But the question that is more appalling, and frightening, is what is it – even in death – that makes people feel that social media is a forum for invective — even it seems about some one they don’t know personally? What is it about the anger that seems to exist, just simmering at the surface of too many people’s daily lives? What did happen to all those cries for greater civility following the Tucson shooting of Rep. Gifford just a year ago.

Or, just as challenging, what is it about the media that seems to have raised such hatred, distrust and anger among some consumers? Obviously those who made these insulting and personal remarks are consumers of media – they read the Newsday article and then felt perfectly OK to make judgments about the victim.

The ability to make comments is of course protected free speech. But the anger, the rush to judgment, the inappropriateness of the timing of these comments gives me pause.

Veteran Correspondent Richard Threlkeld – RIP

Dick Threlkeld was a masterful writer, story teller, correspondent and a good friend of both my father during the Vietnam war and me when Dick and I both worked at CBS and ABC on the US west coast.
He was a craftsman – a wordsmith – a gentleman – a friend.

From the Associate Press

By FRAZIER MOORE
AP Television Writer
NEW YORK (AP) — Richard Threlkeld, a far-ranging and award-winning correspondent who worked for both CBS and ABC News during a long career, has been killed in a car accident, CBS said.
The 74-year-old Threlkeld died Friday morning in Amagansett, N.Y., and was pronounced dead at Southampton Hospital. He lived in nearby East Hampton.
Threlkeld spent more than 25 years at CBS News, retiring in 1998. He was a reporter, anchor and bureau chief. He covered the Persian Gulf War and the Vietnam War, the Patty Hearst kidnapping and trial, and the assassination of Robert F. Kennedy.
He worked alongside Lesley Stahl as co-anchor of “The CBS Morning News” from 1977-79, and reported for “CBS Sunday Morning” from its inception in 1979, as well as for “The CBS Evening News With Dan Rather.”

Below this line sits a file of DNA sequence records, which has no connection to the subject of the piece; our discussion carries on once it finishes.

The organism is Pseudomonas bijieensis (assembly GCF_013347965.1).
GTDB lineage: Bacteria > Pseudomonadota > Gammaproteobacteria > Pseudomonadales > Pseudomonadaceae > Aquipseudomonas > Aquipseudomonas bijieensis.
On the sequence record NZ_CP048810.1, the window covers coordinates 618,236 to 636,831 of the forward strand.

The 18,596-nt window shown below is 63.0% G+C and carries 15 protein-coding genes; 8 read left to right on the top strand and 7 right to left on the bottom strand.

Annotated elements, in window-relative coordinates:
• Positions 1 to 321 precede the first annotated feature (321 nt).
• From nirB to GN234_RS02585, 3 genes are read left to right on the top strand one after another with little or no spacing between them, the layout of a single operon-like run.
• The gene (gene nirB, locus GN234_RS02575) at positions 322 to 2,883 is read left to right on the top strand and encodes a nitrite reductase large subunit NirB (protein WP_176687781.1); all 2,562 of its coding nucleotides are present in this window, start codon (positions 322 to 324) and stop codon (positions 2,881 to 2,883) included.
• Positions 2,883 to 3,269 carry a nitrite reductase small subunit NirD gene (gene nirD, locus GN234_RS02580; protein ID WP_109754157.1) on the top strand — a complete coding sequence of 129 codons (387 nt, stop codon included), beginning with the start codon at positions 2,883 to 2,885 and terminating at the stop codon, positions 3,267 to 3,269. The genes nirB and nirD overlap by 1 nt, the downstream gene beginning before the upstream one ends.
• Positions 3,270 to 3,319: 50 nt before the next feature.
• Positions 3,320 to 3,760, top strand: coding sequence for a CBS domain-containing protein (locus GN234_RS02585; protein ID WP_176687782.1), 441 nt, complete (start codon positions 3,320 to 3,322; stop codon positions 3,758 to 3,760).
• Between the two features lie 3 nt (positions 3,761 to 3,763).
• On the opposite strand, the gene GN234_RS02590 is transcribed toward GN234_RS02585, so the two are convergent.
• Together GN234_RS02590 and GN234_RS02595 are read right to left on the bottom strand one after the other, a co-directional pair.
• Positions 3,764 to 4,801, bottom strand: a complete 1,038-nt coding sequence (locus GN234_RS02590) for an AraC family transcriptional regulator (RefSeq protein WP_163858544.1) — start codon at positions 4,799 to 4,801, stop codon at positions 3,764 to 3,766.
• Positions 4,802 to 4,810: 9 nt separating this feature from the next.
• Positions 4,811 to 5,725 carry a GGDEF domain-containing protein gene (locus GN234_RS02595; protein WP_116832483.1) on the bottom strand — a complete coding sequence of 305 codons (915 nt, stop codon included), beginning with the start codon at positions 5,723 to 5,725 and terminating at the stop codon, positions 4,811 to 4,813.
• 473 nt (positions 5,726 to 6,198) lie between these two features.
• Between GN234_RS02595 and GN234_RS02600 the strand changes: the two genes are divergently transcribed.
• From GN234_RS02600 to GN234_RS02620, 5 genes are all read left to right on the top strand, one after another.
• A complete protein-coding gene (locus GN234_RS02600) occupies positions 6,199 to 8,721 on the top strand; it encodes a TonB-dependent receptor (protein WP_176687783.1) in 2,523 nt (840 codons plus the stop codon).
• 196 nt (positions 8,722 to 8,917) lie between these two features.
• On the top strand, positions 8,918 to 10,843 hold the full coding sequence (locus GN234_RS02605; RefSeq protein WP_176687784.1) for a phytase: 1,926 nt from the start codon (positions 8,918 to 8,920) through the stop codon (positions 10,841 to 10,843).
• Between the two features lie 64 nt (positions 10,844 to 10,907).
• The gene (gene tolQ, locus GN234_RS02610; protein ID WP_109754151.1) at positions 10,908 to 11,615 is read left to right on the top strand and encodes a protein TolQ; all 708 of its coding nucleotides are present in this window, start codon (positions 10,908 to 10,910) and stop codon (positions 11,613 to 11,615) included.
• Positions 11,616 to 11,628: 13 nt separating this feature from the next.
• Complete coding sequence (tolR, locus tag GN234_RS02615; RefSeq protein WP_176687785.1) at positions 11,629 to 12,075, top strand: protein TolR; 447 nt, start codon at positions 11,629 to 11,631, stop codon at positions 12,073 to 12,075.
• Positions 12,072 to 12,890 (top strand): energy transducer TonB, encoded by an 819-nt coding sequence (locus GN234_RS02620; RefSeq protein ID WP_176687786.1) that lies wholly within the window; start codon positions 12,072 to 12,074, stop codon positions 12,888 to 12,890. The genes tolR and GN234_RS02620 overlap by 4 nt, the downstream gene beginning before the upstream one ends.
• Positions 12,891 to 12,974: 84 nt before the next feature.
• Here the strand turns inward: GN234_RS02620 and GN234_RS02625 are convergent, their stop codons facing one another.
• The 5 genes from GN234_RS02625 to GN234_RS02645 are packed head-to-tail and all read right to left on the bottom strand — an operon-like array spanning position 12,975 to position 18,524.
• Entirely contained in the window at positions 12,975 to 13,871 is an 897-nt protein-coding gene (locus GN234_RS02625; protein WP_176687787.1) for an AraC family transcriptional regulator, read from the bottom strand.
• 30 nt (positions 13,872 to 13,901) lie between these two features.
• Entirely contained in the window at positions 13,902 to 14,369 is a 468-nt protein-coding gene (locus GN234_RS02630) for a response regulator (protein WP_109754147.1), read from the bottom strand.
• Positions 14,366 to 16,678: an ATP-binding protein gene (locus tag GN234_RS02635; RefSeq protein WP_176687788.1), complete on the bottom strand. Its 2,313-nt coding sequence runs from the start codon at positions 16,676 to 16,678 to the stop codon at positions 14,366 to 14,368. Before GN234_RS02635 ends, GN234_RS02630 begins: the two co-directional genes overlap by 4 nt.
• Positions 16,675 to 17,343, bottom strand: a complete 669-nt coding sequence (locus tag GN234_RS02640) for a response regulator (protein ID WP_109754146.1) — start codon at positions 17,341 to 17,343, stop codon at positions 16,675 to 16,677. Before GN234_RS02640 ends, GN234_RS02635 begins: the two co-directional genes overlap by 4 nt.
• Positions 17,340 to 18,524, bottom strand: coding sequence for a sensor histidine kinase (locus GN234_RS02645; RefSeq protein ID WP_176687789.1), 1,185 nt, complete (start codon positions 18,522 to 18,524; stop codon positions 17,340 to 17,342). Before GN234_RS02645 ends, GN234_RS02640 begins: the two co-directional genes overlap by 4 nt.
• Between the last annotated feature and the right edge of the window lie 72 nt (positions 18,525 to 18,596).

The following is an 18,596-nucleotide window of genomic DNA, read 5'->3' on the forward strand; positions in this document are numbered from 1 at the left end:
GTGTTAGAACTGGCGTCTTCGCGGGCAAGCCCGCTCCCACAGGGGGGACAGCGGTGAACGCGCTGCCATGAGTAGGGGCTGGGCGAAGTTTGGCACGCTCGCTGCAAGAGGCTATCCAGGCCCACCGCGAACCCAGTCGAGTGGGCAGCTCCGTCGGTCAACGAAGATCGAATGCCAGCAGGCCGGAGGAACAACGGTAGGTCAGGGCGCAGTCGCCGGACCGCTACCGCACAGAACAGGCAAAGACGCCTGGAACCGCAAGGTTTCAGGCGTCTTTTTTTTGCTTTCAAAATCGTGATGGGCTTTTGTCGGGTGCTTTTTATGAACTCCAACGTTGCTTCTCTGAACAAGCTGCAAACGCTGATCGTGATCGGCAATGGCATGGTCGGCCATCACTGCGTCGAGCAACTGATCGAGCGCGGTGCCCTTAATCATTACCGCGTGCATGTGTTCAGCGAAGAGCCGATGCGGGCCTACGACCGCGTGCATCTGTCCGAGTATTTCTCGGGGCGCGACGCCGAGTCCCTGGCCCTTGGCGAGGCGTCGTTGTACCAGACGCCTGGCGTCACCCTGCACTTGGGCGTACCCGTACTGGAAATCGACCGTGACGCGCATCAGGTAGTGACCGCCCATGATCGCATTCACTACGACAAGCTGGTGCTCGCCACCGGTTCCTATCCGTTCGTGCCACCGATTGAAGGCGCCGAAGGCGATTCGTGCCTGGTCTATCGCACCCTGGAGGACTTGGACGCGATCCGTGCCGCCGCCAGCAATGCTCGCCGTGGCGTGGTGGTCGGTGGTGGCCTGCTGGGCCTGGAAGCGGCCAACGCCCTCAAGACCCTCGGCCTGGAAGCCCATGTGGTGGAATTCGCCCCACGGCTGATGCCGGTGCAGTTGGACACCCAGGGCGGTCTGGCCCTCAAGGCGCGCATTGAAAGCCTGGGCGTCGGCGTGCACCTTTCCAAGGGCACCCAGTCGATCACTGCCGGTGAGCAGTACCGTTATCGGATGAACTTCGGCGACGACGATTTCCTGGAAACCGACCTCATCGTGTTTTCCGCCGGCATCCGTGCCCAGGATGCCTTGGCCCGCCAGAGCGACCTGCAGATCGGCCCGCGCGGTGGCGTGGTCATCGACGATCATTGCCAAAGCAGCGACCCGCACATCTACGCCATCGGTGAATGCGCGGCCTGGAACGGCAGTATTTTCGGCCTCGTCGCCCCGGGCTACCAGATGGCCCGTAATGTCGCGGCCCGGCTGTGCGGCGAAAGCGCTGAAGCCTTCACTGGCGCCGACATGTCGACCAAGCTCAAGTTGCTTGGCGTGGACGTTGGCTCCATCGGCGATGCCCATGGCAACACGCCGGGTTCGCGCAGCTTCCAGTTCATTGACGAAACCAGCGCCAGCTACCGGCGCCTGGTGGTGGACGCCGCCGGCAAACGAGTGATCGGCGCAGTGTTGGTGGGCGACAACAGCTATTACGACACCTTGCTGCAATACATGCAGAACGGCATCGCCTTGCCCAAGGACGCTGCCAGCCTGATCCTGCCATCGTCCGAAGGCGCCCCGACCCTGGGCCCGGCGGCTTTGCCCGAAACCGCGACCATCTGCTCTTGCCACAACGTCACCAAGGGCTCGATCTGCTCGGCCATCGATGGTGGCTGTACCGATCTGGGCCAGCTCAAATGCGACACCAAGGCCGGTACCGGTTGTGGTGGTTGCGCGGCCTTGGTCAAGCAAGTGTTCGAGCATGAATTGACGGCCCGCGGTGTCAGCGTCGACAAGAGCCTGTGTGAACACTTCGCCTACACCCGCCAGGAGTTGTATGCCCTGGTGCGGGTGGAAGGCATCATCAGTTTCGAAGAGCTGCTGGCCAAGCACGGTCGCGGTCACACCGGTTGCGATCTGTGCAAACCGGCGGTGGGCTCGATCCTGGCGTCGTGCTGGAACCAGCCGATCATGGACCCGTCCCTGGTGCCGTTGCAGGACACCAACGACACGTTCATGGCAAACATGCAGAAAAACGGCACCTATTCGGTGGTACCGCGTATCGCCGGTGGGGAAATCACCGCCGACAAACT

In 1981, Threlkeld decided to go to up-and-coming ABC News without fanfare and without telling CBS.
“I don’t like to horse trade. I’m not a horse,” Threlkeld told The Associated Press at the time. “After I decided ABC was the best place for me to go, it would have been wrong to make a verbal agreement and take it back to CBS to see what they could do.”
At ABC News, he served as a national correspondent for “World News Tonight.”

Iowa & Retail Politics – then why are we only hearing from the pundits and anchors?

In Iowa and New Hampshire – two small states known for their tradition of retail politics – why do we hear anchors and pundits tell us this repeatedly while there never seems to be time to hear the candidates speaking to voters? Or even more daring, why don’t we hear much of what the prospective voters think after meeting and shaking the candidate’s hands?
This is more than a sound bite – more than 10 seconds – more than rhetoric.
More than a talking point heard before or a rebuttal to some other campaign assertion.

There seems to be a disconnect. This isn’t intended as a riddle. But the coverage assures us that these are states where the candidates are saturating every town, township, city and opportunity to press the flesh and yet the coverage shows instead, primarily, the anchors and pundits talking about voter reaction instead of allowing us to hear and judge for ourselves.
In an environment with so much available air time why isn’t some network allowing time for the story to breath?

Real news doesn’t include nipple slips

Once upon a time when news was not a commodity and what was editorially selected for print or broadcast was of the most pressing nature so that it deserved reporting, there were fewer stories about incidental nudity or wardrobe malfunctions.